When hurricanes make landfall or wildfires take off, and if earthquakes topple buildings or terrorists attack, it's emergency responders who are tasked with protecting the public. In the event of …
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When hurricanes make landfall or wildfires take off, and if earthquakes topple buildings or terrorists attack, it's emergency responders who are tasked with protecting the public.
In the event of large-scale emergencies, what unfolds is a multi-jurisdictional response drawing personnel from across the nation — including many from Colorado.
Hurricane Irma, Hurricane Harvey and the Thomas and Lilac fires, two of the massive wildfires that plagued California in December and January, were just some of the most recent natural disasters to which Denver metro agencies deployed crews.
It's a call to action they're happy to answer when the job is bigger than any one agency can handle, officials say, but there's also a benefit to the local departments that respond.
The first priority is offering aid in the form of manpower, equipment and other resources, agencies said. What they get in return is real-life experience and training they can use should a similar tragedy strike at home.
Rod Tyus, a captain for West Metro Fire Rescue, also heads up the FEMA-funded Colorado Urban Search and Rescue Task Force, one of 28 task forces across the country that respond to local, state and national events. West Metro Fire Rescue sponsors the program in Colorado, which has more than 200 members from 23 agencies in the state.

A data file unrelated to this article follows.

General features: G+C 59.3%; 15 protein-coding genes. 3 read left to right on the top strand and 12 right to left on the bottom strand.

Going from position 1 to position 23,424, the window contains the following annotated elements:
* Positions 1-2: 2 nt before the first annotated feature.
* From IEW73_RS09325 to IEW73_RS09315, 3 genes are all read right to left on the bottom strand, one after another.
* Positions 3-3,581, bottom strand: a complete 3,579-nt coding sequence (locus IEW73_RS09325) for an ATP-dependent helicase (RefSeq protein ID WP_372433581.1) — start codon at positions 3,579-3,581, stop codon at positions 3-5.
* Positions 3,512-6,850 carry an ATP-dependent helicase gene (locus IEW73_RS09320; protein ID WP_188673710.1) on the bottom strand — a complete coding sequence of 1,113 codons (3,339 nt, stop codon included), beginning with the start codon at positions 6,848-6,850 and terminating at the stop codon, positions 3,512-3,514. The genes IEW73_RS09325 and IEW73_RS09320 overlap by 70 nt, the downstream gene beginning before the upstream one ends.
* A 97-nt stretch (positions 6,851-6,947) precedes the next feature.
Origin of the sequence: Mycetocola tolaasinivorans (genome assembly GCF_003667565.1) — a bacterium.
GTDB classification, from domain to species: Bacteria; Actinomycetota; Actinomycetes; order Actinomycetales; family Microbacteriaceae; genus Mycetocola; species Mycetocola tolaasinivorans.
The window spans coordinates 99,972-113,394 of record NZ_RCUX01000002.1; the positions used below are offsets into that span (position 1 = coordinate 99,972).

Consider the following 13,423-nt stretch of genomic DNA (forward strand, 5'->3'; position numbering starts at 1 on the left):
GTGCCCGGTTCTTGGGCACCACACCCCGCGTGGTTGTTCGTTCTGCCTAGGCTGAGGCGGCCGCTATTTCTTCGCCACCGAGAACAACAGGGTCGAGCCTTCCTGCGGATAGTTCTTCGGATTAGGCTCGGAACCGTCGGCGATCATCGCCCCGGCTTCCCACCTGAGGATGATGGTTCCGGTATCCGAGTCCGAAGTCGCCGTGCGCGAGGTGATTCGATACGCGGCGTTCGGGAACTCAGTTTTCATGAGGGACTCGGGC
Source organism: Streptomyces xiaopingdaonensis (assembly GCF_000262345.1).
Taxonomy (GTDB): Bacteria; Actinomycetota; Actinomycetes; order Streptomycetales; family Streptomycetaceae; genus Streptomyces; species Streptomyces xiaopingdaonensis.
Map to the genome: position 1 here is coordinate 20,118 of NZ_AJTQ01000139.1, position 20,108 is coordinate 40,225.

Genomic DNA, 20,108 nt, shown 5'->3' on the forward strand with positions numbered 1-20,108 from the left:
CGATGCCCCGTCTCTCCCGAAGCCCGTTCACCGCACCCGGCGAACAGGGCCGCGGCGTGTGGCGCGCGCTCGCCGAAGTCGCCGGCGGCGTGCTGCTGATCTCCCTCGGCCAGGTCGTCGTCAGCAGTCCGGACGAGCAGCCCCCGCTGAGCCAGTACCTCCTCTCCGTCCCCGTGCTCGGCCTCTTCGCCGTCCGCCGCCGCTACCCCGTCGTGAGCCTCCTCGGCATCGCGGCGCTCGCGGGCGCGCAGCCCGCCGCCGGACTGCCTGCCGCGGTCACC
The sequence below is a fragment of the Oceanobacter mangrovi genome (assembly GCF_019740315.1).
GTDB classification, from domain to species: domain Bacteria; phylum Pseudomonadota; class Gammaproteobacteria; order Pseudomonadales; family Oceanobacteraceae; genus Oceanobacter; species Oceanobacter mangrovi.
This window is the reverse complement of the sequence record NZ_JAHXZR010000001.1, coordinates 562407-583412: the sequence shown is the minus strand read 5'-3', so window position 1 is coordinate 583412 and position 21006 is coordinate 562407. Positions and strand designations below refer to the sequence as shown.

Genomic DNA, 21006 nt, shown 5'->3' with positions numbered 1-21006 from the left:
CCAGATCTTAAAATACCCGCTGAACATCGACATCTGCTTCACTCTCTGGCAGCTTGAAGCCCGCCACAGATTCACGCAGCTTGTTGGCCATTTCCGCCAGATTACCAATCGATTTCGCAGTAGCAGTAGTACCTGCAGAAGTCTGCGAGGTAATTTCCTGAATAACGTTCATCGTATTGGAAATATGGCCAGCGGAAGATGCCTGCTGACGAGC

The task force had back-to-back deployments over the summer, first in Texas for Hurricane Harvey and then in Florida for Hurricane Irma.
“We had over 100 members, close to 100 members deployed this past summer to hurricanes,” Tyus said.
During Hurricane Irma, Eric Hurst of South Metro Fire Rescue deployed to an Air Force base in Georgia, although he was working as a communications unit leader for crews in Florida. His focus was making sure all the responders could communicate with one another.
“There are various types of radios, as far as the frequency range, that they can talk on,” he said. “Where I was, my team was coordinating law enforcement resources from across the country. We had different federal agencies that were coming together for the first time.”
Hurst can still recall his chilling two-day drive from Colorado to Georgia. As he traveled on a nearly empty southbound interstate toward the hurricane, the opposite lanes stood in a gridlock as locals attempted to evacuate. Pumps ran dry at gas stations, he said, and shelves were emptied of food.
“As a responder going into a disaster you are part of the disaster, essentially. You are not immune from not being able to get fuel,” he said, describing the trip as eerie. “We take a lot of things for granted in our daily lives. That the gas station is going to have gas and the grocery store is going to have food.”
Despite the challenges in deploying to emergency zones, Hurst said the trip was well worth the trouble because of the lessons he learned.
Battling California blazes